“With global trade and economic growth at risk in 2019, there is a more urgent need than ever to renew the architecture of international cooperation. We simply do not have the gunpowder to deal with the kind of slowdown that current dynamics might lead us towards. What we need now is coordinated, concerted action to sustain growth and to tackle the grave threats facing our world today,” said Børge Brende, President of the World Economic Forum.

In the survey’s 10-year outlook, cyber risks sustained the jump in prominence they registered in 2018, but environmental risks continue to dominate respondents’ concerns beyond the short term. All five of the environmental risks the report tracks are again in the high-impact, high-likelihood category: biodiversity loss; extreme weather events; failure of climate-change mitigation and adaptation; man-made disasters; and natural disasters.

Alison Martin, Group Chief Risk Officer, Zurich Insurance Group, said: “2018 was sadly a year of historic wildfires, continued heavy flooding and increasing greenhouse gas emissions. It is no surprise that in 2019, environmental risks once again dominate the list of major concerns. So, too, does the growing likelihood of environmental policy failure or a lack of timely policy implementation. To effectively respond to climate change requires a significant increase in infrastructure to adapt to this new environment and transition to a low-carbon economy. By 2040, the investment gap in global infrastructure is forecast to reach $18 trillion against a projected requirement of $97 trillion. Against this backdrop, we strongly recommend that businesses develop a climate resilience adaptation strategy and act on it now.”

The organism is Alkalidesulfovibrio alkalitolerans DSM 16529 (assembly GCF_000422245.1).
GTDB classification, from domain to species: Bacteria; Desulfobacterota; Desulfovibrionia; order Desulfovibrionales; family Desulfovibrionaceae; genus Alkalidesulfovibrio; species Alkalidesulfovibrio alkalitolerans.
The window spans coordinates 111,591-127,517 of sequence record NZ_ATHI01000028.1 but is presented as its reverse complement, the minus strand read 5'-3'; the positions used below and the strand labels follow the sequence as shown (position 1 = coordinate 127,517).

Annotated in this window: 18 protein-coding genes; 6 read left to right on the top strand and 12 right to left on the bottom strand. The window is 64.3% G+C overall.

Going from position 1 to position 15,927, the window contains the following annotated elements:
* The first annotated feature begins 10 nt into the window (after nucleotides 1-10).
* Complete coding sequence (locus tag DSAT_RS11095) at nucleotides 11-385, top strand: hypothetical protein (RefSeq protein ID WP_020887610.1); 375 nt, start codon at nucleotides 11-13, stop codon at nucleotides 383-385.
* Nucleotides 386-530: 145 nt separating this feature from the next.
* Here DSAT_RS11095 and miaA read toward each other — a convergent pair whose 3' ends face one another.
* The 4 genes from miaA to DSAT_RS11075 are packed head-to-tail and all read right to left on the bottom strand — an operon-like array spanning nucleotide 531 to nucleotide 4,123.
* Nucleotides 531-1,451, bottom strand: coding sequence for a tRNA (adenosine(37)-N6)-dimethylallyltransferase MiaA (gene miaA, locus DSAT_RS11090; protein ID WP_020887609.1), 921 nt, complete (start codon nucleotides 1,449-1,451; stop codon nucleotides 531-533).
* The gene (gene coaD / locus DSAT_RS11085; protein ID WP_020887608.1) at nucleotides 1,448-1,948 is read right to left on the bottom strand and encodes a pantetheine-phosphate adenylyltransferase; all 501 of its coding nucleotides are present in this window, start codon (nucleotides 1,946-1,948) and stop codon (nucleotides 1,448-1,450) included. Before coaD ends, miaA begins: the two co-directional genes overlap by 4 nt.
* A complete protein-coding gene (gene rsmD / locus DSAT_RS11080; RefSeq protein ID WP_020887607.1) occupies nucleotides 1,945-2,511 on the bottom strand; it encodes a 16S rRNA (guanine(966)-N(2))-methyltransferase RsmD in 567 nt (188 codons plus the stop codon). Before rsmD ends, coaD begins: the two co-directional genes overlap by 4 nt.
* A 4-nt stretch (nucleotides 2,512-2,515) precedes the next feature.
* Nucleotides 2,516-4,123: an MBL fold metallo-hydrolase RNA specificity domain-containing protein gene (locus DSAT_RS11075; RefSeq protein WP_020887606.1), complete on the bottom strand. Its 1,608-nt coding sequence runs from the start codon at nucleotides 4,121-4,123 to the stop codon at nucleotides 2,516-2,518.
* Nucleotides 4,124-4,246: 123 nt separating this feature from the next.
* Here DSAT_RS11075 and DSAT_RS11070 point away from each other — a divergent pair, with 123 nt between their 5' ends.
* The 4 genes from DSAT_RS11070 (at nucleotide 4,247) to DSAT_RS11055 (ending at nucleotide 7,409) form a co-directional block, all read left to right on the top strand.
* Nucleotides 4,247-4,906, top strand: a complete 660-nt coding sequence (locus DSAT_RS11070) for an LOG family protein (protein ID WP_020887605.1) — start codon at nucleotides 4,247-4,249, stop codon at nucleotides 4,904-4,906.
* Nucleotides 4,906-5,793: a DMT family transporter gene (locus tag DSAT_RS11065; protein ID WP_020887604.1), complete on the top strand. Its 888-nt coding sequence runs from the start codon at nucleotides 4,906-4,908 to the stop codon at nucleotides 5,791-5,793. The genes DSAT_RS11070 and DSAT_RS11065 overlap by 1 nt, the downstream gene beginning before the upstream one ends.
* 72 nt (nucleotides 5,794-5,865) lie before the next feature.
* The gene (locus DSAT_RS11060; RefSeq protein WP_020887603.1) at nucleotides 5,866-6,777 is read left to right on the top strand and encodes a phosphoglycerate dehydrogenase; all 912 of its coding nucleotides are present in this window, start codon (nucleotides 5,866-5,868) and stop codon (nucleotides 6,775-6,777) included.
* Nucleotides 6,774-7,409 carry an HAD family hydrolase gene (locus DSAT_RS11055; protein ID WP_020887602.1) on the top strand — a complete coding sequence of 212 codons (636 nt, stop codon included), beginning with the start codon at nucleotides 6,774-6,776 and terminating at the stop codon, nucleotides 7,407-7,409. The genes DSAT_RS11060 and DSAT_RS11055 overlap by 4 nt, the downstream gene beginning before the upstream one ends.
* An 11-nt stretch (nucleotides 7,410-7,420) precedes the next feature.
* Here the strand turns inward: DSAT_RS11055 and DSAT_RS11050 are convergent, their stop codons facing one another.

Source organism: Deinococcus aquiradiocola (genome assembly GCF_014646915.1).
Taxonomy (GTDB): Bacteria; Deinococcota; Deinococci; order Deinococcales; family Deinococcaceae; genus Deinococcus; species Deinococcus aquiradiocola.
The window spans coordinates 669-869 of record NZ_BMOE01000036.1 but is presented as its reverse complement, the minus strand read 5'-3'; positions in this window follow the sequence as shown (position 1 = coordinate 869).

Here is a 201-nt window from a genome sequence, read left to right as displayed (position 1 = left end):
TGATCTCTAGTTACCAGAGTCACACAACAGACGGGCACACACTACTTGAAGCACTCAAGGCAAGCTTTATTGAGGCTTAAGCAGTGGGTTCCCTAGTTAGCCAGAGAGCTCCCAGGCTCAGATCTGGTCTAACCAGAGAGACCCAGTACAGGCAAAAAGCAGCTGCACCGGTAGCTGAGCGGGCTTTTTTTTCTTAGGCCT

Environmental risks also pose problems for urban infrastructure and its development. With sea levels rising, many cities face hugely expensive solutions to problems that range from clean groundwater extraction to superstorm barriers. Shortfalls of investment in critical infrastructure such as transport can lead to system-wide breakdowns as well as exacerbate associated social, environmental and health-related risks.